Europe is on the brink of collapse, the Arab Spring has taken an illiberal turn, Chinese growth might be faltering, and North Korea’s future is questionable. But there are a lot of reasons to be optimistic about 2012.
Bad geopolitical news and economic indicators cloud good news and omens. Disasters – whether economic, social, environmental – are rarely as bad as predicted. And there is no reason to believe that our long-term trajectory of higher living standards, better wellbeing, and more riches will change.
Better health alone should give us reason to be optimistic. The World Health Organisation says global life expectancy has increased by two years for men and three for women in the past decade. The poorest countries have seen the greatest increase.
Fewer newborns are dying: from 29 per 1000 live births in 2000 to 24 in 2009. Maternal deaths have decreased from 3.4 per 1000 to 2.6 in the same time.
There is less tuberculosis and HIV. Malaria has taken a dive. Recession or not, things will improve – we now have seven billion people to develop cures and prevention.
Wars are getting rarer and less violent. Actually, it’s better than that. In his book The Better Angels of Our Nature, Steven Pinker makes a bolder claim: globally, violence itself is declining. There is less corporal and capital punishment. Less torture. Less crime targeting gender or sexuality.
In 1993, there were 55 countries classed by Freedom House as ”not free”. Today there are 47.
Since 2005, 19 million people have migrated from one country to another. This is great. They’ve found new opportunities and more work.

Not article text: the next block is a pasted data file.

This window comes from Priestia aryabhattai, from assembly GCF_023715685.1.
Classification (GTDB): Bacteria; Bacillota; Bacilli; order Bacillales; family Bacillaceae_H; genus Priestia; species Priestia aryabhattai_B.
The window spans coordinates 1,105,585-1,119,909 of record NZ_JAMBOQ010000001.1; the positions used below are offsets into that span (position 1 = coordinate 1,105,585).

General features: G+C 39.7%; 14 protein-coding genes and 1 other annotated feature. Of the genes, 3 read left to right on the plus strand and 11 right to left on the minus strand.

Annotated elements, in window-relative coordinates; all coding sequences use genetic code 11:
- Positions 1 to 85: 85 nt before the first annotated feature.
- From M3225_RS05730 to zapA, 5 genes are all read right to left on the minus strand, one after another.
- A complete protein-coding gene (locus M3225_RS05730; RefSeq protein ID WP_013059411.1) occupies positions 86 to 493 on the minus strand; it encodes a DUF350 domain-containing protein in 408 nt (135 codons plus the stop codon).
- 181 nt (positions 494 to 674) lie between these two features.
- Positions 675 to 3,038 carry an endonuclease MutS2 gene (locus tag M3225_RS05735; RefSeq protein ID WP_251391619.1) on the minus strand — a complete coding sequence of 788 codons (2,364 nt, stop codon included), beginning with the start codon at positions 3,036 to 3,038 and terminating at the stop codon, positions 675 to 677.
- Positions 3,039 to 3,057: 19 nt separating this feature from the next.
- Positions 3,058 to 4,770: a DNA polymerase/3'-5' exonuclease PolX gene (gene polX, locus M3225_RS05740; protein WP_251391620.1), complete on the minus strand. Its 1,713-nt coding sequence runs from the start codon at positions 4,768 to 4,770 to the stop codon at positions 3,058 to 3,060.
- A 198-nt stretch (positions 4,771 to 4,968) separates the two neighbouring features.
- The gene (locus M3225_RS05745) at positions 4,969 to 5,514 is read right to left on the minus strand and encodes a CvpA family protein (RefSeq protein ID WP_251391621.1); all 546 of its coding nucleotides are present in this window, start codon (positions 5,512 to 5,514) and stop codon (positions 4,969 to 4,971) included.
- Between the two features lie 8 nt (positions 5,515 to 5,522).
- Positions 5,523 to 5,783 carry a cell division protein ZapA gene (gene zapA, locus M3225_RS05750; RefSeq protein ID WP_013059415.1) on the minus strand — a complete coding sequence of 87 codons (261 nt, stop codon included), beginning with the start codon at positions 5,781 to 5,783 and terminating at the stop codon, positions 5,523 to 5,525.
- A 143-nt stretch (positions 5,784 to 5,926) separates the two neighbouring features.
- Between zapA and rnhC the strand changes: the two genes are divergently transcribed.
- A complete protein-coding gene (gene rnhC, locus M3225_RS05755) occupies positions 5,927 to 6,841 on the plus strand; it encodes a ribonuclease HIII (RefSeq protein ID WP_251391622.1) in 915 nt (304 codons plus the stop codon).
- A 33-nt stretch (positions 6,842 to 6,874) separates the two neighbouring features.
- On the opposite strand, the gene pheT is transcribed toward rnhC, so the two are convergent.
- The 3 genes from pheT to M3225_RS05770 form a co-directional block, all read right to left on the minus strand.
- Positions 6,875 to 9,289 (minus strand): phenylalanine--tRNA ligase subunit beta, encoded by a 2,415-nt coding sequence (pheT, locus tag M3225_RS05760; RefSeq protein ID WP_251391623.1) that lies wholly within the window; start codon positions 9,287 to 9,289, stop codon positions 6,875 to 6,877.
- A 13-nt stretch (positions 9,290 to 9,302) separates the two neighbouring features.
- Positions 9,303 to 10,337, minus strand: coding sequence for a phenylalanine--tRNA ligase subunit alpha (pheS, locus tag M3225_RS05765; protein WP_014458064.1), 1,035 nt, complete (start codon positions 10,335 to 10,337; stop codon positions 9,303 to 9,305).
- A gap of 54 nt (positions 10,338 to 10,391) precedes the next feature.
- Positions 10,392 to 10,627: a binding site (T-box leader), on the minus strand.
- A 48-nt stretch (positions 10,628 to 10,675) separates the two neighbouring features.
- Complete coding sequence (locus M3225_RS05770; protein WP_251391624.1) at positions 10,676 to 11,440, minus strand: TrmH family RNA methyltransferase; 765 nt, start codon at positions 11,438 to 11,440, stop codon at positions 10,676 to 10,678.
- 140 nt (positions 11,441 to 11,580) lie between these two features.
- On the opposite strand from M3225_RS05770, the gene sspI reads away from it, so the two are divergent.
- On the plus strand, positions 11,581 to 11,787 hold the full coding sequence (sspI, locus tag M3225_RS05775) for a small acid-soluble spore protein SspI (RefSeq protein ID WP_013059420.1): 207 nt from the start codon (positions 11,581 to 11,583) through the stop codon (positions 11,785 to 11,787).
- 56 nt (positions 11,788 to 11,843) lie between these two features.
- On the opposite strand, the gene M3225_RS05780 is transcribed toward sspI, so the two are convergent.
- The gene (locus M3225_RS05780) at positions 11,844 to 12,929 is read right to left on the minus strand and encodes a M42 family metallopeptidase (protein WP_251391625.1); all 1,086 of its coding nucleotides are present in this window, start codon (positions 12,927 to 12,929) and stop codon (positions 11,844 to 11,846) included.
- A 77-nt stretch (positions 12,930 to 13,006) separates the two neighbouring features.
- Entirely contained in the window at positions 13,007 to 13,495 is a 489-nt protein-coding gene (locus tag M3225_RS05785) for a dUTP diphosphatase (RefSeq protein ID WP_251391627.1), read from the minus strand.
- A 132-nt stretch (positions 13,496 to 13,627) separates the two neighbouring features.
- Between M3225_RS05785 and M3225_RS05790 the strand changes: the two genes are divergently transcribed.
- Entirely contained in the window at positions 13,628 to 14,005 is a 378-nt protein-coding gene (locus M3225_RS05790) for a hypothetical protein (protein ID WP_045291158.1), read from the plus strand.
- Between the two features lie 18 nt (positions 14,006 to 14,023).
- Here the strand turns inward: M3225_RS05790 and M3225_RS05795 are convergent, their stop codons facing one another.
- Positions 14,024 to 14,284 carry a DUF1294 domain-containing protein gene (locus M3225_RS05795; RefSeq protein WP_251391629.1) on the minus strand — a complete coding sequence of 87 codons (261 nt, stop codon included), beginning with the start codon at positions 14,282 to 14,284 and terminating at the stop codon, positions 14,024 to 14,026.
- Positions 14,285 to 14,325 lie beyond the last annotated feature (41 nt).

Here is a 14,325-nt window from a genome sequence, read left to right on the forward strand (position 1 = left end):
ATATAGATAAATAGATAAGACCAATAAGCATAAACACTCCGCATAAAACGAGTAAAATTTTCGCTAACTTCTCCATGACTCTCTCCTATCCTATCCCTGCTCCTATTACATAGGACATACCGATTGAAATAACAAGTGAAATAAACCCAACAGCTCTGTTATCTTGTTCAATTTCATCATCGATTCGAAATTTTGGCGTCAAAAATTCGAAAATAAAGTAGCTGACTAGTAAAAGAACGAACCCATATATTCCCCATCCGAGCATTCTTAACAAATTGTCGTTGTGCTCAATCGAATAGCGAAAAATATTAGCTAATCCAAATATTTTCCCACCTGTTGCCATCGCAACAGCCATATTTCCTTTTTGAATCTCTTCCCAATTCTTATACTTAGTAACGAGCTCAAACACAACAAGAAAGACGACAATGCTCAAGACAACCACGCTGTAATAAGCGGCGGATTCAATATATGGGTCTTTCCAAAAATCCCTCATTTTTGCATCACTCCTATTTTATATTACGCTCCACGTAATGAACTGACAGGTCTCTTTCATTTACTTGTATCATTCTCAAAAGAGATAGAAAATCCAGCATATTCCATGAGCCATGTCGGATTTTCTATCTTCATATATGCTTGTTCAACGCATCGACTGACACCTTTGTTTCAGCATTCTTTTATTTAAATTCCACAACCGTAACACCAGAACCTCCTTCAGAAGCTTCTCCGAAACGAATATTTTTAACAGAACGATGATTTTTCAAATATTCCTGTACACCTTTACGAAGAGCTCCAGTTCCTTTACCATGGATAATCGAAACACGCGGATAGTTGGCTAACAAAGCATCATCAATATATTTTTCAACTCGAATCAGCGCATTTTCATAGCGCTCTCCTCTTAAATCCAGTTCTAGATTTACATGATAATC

Half of the world’s population now lives in cities. Urban environments offer stronger job prospects, more accessible services, cheaper transport, and more varied human relationships.
Humans are getting better at coping with natural disasters. Food prices are going down after recent highs. The prices of rare earth metals – used in virtually every electronic device – have fallen too.
And in 2011, people had more of what they want. Ignore the prattling about consumerism. Surely the fulfilment of human desire is a good sign.
Small medical clinics can now buy a hand-held ultrasound machine, connected to a smart phone, for about $7000. A team at Stanford University has learned to ”program” the cells in living organisms to act as computers. Implications range from fighting cancer to managing fertility.
Google is testing a self-driving car. Fifty million people now use Twitter every day, forging bonds across the world. E-books have made reading cheaper and easier.
Even economic crises have their upsides. Productive people kicked out of jobs are forced to be creative. Sure, a cloud with a silver lining is still a cloud. But economic turmoil can spark innovation from those compelled by circumstance to take risks. Less foreign aid has spurred economic reform. Africa is now the world’s fastest growing continent; Ethiopia grew by 7.5 per cent last year. Many analysts claimed the developing world would suffer most from the economic crisis. They were wrong.
Humans tend to equate short-term problems with long-term ones. If there is an economic downturn, we imagine it indicates a deeper, systemic problem with society and capitalism. If food prices go up, we imagine it’s the end of cheap food.
In the early 1990s recession, the United Nations held a conference in Rio de Janeiro where it was claimed that ”humanity stands at a defining moment in history”, and the world is ”confronted with a perpetuation of disparities within and between nations, a worsening of poverty, hunger, ill health and illiteracy”.
Yet, as Matt Ridley writes in his recent book The Rational Optimist, the next decade ”saw the sharpest decrease in poverty, hunger, ill health and illiteracy in human history”.
So, yes, the euro is stuffed and China might sneeze. Both would be bad. But there’s still every reason to be optimistic.